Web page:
The reprint should start to reach retail within the next three weeks or so.

The 2nd printing has arrived in german stores on friday 15th of december.

I bought one for a friend.

Upon having it in hand, i could see immedeately, that the binding was perfect.

In retrospect, i only bought the faulty 1st printing, because i wanted to play the game and all three copies i inspected were of the same bad quality.

I will be buying another copy when either the Pocket Edition or a 3rd printing (with the new starship combat skill DCs) comes out.

Do you expect that to happen in 2018?

Thank you for your great communications skills, "Envoy" Mr. Wertz. ;-)

Silver Crusade

1 person marked this as a favorite.
Pathfinder Companion, Pathfinder Accessories Subscriber; Pathfinder Roleplaying Game Charter Superscriber
maldar wrote:
Can we please get a pocket edition soon? While I have the Hardcover and PDF, I would really like a pocket-sized one for my downtime at work.

Oh yes, pretty please!

Paizo Employee Chief Technical Officer

2 people marked this as a favorite.

We don't generally provide advance notice before releasing a reprint that incorporates new errata, as doing so could cause prospective buyers to delay their purchase until we start selling the new version, which would then cause stores to take longer to sell through the previous printing, meaning it could actually delay the release of the reprint.

But since we've only just started shipping the second printing, that should be a pretty good clue that it'll be a while before we need to contemplate a third printing.

There are no current plans for a pocket edition. (Note that the shortest gap between a hardcover release and a pocket edition to date is about two and a half years.)


Paizo Superscriber; Pathfinder Companion, Pathfinder Accessories, Starfinder Accessories, Starfinder Adventure Path, Starfinder Roleplaying Game, Starfinder Society Subscriber

I like the pocket editions, and will probably buy them all, in spite of the fact that I find them hard to read even with my reading glasses on. :-(


Pathfinder Adventure Path, Rulebook, Starfinder Adventure Path, Starfinder Roleplaying Game, Starfinder Society Subscriber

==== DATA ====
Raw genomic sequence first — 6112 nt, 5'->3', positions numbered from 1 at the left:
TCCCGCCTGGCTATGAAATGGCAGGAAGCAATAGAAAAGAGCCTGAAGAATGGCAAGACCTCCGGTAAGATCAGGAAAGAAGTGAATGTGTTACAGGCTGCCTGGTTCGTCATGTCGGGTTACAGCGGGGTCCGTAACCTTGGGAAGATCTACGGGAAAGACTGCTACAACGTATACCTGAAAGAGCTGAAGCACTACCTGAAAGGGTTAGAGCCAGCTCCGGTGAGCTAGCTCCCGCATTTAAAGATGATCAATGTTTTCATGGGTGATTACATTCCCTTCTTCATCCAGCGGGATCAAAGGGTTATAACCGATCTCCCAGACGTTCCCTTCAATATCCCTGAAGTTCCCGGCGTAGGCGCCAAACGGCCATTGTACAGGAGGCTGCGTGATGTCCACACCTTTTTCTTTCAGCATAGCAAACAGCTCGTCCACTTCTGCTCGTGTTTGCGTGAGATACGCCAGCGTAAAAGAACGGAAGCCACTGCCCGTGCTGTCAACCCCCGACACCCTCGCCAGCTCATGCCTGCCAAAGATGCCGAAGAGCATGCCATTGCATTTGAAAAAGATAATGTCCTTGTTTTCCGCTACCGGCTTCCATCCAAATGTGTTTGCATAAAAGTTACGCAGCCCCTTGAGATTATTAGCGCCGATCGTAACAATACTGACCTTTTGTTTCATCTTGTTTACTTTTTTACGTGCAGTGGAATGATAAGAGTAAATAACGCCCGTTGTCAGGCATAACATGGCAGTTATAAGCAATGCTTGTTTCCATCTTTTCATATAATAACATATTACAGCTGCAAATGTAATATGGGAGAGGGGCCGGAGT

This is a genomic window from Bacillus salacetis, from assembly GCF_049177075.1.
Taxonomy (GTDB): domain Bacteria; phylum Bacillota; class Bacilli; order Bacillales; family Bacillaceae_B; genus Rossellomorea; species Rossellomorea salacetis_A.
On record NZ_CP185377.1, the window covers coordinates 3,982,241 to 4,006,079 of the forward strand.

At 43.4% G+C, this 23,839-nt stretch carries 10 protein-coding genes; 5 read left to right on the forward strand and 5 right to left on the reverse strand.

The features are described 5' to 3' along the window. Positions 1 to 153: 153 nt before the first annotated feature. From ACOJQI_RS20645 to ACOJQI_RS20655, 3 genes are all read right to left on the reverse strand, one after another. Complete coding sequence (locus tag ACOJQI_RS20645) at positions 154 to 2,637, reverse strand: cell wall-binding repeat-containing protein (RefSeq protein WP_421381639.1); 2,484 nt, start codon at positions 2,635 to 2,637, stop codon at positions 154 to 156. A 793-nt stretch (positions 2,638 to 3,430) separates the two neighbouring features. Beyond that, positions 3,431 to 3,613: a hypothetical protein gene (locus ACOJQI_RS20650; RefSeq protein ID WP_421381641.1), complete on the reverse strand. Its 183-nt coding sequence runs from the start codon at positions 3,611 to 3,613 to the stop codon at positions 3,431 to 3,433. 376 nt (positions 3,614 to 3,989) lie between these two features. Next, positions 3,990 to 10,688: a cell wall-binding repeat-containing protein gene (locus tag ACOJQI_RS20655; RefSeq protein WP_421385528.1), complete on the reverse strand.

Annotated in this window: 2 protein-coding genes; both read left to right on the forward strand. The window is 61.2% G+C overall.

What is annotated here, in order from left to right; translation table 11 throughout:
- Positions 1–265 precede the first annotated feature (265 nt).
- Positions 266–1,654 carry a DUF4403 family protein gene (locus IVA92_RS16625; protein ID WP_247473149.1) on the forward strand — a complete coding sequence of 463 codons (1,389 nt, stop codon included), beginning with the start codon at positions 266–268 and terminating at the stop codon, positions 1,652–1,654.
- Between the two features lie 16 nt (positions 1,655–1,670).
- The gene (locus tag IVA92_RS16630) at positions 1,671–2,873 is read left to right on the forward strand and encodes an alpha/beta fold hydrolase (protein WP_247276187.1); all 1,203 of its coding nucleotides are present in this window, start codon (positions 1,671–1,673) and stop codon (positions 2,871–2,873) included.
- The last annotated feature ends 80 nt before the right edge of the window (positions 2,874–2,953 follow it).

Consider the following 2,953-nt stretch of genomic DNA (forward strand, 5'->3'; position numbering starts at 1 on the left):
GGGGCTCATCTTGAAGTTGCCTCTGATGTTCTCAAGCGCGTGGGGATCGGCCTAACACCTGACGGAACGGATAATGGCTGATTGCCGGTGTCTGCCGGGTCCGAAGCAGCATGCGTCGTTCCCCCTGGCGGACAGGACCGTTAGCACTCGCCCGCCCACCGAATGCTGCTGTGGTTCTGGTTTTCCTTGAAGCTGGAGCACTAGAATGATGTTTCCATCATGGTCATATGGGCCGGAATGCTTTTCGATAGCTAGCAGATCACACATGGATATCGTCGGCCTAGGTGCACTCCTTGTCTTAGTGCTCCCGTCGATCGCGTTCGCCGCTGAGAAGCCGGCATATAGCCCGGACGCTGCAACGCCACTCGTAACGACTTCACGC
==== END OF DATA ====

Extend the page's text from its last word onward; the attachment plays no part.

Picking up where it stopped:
You can also put me down for two or three pocket editions if or when they become available.

Scarab Sages

Pathfinder Adventure, Companion, Lost Omens, Maps, Rulebook Subscriber; Starfinder Charter Superscriber
Vic Wertz wrote:
There are no current plans for a pocket edition. (Note that the shortest gap between a hardcover release and a pocket edition to date is about two and a half years.)

I think that with how popular Starfinder appears to be, you could make that say... 6 months? Just from the few posts after mine, we can see people interested in them. I know I want one for myself and they would make great prizes when I hold drawings at my store.

Dark Archive

1 person marked this as a favorite.
Vic Wertz wrote:

We don't generally provide advance notice before releasing a reprint that incorporates new errata, as doing so could cause prospective buyers to delay their purchase until we start selling the new version, which would then cause stores to take longer to sell through the previous printing, meaning it could actually delay the release of the reprint.

But since we've only just started shipping the second printing, that should be a pretty good clue that it'll be a while before we need to contemplate a third printing.

There are no current plans for a pocket edition. (Note that the shortest gap between a hardcover release and a pocket edition to date is about two and a half years.)

Thank you for as always well thought out answer. :-)

As Starfinder seems to sell much quicker than Pathfinder, which is in part because the print run was lower than the demand, it will be interesting to see how fast the 2nd printing sells, even if it's too early to calculate that now.

That being said, the concept of a Pocket Edition is still relatively new and if i remember correctly the 1st print runs of both the Pathfinder CRB and Bestiary sold out very fast.
I think the PE has a higher utility appeal than the hardcover, not only because it is usually half the price, but also because it is handy for transport (and some people even find it cute).